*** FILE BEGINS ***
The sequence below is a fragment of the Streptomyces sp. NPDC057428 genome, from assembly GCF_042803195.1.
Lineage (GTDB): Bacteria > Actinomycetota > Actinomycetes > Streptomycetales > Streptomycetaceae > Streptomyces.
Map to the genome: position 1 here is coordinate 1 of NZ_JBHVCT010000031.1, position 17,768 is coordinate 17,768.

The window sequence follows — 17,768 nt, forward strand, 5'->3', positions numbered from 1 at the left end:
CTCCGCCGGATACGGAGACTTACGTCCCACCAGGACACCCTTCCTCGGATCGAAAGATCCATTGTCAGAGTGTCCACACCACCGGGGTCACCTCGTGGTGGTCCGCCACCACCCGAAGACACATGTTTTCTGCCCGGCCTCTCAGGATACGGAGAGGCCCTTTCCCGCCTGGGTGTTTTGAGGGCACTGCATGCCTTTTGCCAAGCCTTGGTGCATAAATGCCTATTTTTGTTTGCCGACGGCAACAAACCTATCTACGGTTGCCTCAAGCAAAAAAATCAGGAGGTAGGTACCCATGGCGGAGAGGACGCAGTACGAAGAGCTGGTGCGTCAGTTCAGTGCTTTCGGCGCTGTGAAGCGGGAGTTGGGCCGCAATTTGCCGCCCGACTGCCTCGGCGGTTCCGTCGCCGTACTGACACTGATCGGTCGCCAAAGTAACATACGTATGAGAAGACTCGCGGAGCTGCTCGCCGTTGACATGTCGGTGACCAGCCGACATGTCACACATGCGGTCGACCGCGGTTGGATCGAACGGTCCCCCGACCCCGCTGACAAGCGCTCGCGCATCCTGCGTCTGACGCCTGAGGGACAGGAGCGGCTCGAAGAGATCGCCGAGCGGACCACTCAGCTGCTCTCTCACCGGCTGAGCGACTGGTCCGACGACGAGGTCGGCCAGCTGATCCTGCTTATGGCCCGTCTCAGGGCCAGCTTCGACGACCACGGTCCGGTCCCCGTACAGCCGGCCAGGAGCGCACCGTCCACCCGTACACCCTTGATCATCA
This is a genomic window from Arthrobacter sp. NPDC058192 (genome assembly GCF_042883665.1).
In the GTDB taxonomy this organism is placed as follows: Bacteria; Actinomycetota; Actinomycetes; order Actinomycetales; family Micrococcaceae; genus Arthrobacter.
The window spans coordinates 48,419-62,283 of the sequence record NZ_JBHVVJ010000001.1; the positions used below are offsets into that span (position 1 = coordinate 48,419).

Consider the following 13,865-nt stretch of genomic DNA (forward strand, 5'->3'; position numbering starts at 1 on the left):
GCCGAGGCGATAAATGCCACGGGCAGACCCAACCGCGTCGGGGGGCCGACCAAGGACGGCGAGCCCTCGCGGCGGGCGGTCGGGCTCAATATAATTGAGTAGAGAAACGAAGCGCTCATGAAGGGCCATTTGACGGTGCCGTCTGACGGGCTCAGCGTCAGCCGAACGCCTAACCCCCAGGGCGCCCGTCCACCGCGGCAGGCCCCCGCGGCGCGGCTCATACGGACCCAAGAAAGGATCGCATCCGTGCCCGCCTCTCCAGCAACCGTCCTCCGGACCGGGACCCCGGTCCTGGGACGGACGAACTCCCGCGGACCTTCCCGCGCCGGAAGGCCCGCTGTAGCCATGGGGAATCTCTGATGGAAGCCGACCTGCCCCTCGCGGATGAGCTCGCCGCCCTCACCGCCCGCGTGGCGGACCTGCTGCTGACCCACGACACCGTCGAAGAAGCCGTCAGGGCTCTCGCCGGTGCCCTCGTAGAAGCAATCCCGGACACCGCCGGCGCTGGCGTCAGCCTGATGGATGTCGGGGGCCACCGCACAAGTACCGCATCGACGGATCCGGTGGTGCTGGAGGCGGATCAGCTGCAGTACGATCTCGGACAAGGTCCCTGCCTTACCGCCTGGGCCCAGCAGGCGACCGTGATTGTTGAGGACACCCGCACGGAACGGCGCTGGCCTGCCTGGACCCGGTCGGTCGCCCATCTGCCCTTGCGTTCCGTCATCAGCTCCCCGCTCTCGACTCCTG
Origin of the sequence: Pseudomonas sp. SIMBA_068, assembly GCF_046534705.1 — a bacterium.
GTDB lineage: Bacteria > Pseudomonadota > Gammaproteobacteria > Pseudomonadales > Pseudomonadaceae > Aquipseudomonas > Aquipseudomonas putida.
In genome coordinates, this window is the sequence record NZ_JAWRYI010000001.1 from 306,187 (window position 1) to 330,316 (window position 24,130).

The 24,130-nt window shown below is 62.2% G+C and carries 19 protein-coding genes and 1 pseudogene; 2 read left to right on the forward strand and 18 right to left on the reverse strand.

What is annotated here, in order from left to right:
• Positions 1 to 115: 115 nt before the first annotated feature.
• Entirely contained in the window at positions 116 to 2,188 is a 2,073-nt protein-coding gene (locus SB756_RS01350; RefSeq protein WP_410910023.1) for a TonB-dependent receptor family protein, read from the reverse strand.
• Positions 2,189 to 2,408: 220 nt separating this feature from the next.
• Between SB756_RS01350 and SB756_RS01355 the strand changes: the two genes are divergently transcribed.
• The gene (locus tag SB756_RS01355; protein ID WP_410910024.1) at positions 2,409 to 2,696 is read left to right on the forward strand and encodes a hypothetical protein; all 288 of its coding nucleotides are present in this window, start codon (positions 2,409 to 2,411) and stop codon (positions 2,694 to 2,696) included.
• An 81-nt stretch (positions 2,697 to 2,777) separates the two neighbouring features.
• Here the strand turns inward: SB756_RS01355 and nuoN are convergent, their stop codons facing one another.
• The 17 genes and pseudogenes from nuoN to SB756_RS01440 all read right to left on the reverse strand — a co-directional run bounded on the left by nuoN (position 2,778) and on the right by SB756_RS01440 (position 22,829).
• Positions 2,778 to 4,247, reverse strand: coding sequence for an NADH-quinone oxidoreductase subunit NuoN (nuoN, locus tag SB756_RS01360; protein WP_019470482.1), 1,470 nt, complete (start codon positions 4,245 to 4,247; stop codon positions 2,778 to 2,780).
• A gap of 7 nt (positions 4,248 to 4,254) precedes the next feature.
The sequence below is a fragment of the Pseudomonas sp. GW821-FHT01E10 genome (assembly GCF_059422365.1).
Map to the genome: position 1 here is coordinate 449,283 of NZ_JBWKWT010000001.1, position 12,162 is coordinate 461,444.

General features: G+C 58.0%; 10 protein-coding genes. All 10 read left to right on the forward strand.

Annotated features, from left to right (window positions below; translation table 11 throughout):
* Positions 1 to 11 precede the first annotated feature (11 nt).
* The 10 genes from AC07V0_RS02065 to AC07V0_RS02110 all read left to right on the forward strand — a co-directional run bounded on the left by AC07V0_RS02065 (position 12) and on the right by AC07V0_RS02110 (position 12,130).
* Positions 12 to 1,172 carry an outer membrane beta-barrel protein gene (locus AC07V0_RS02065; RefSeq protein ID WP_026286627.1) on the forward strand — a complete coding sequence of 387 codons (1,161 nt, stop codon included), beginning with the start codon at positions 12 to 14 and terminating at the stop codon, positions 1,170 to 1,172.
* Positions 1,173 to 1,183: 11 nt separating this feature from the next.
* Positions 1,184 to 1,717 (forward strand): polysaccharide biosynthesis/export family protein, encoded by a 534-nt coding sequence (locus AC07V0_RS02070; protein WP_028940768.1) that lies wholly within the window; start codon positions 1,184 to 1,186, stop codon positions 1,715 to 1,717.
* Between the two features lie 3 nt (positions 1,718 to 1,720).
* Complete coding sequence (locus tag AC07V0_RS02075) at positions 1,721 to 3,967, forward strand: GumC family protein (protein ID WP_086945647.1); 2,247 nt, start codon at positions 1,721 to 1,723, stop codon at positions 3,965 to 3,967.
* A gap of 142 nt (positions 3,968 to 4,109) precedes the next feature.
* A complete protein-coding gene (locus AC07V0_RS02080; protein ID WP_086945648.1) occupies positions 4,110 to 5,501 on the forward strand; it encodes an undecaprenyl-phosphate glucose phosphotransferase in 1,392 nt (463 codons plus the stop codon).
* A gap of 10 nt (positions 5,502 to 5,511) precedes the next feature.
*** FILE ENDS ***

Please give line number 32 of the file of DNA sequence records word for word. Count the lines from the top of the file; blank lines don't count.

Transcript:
* Positions 12 to 1,172 carry an outer membrane beta-barrel protein gene (locus AC07V0_RS02065; RefSeq protein ID WP_026286627.1) on the forward strand — a complete coding sequence of 387 codons (1,161 nt, stop codon included), beginning with the start codon at positions 12 to 14 and terminating at the stop codon, positions 1,170 to 1,172.